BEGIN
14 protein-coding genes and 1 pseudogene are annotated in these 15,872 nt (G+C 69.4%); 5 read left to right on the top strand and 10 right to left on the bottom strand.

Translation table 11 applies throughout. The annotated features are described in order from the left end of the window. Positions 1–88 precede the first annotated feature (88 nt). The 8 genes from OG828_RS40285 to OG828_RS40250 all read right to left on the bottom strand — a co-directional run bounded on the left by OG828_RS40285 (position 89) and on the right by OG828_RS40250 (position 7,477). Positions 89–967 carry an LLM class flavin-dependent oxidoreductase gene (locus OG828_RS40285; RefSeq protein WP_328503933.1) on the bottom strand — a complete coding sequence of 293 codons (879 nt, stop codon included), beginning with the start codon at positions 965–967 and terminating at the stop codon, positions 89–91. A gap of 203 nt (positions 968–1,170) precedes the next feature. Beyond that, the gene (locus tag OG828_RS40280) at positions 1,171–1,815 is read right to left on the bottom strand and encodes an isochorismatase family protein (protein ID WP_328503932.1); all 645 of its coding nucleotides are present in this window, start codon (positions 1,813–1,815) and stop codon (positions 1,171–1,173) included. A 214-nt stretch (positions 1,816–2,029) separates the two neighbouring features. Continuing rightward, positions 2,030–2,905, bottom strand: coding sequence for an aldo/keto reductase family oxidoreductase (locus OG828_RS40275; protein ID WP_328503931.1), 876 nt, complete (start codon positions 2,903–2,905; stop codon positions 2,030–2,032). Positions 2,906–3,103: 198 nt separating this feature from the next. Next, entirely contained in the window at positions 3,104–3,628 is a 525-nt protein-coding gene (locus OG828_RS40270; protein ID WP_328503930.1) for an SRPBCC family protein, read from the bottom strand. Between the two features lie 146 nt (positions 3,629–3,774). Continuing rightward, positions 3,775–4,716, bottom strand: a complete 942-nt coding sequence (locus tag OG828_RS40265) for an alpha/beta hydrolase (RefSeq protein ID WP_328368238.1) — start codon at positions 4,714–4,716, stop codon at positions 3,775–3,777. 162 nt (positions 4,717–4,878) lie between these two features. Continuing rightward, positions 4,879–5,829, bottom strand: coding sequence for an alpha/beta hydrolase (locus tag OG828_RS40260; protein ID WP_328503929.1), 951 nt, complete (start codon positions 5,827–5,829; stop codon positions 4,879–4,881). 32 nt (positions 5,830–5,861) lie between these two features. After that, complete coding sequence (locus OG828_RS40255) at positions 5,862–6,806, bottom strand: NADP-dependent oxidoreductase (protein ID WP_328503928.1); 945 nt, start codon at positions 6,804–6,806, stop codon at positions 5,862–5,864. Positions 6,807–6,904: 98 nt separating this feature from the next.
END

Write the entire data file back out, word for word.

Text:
14 protein-coding genes and 1 pseudogene are annotated in these 15,872 nt (G+C 69.4%); 5 read left to right on the top strand and 10 right to left on the bottom strand.

Translation table 11 applies throughout. The annotated features are described in order from the left end of the window. Positions 1–88 precede the first annotated feature (88 nt). The 8 genes from OG828_RS40285 to OG828_RS40250 all read right to left on the bottom strand — a co-directional run bounded on the left by OG828_RS40285 (position 89) and on the right by OG828_RS40250 (position 7,477). Positions 89–967 carry an LLM class flavin-dependent oxidoreductase gene (locus OG828_RS40285; RefSeq protein WP_328503933.1) on the bottom strand — a complete coding sequence of 293 codons (879 nt, stop codon included), beginning with the start codon at positions 965–967 and terminating at the stop codon, positions 89–91. A gap of 203 nt (positions 968–1,170) precedes the next feature. Beyond that, the gene (locus tag OG828_RS40280) at positions 1,171–1,815 is read right to left on the bottom strand and encodes an isochorismatase family protein (protein ID WP_328503932.1); all 645 of its coding nucleotides are present in this window, start codon (positions 1,813–1,815) and stop codon (positions 1,171–1,173) included. A 214-nt stretch (positions 1,816–2,029) separates the two neighbouring features. Continuing rightward, positions 2,030–2,905, bottom strand: coding sequence for an aldo/keto reductase family oxidoreductase (locus OG828_RS40275; protein ID WP_328503931.1), 876 nt, complete (start codon positions 2,903–2,905; stop codon positions 2,030–2,032). Positions 2,906–3,103: 198 nt separating this feature from the next. Next, entirely contained in the window at positions 3,104–3,628 is a 525-nt protein-coding gene (locus OG828_RS40270; protein ID WP_328503930.1) for an SRPBCC family protein, read from the bottom strand. Between the two features lie 146 nt (positions 3,629–3,774). Continuing rightward, positions 3,775–4,716, bottom strand: a complete 942-nt coding sequence (locus tag OG828_RS40265) for an alpha/beta hydrolase (RefSeq protein ID WP_328368238.1) — start codon at positions 4,714–4,716, stop codon at positions 3,775–3,777. 162 nt (positions 4,717–4,878) lie between these two features. Continuing rightward, positions 4,879–5,829, bottom strand: coding sequence for an alpha/beta hydrolase (locus tag OG828_RS40260; protein ID WP_328503929.1), 951 nt, complete (start codon positions 5,827–5,829; stop codon positions 4,879–4,881). 32 nt (positions 5,830–5,861) lie between these two features. After that, complete coding sequence (locus OG828_RS40255) at positions 5,862–6,806, bottom strand: NADP-dependent oxidoreductase (protein ID WP_328503928.1); 945 nt, start codon at positions 6,804–6,806, stop codon at positions 5,862–5,864. Positions 6,807–6,904: 98 nt separating this feature from the next.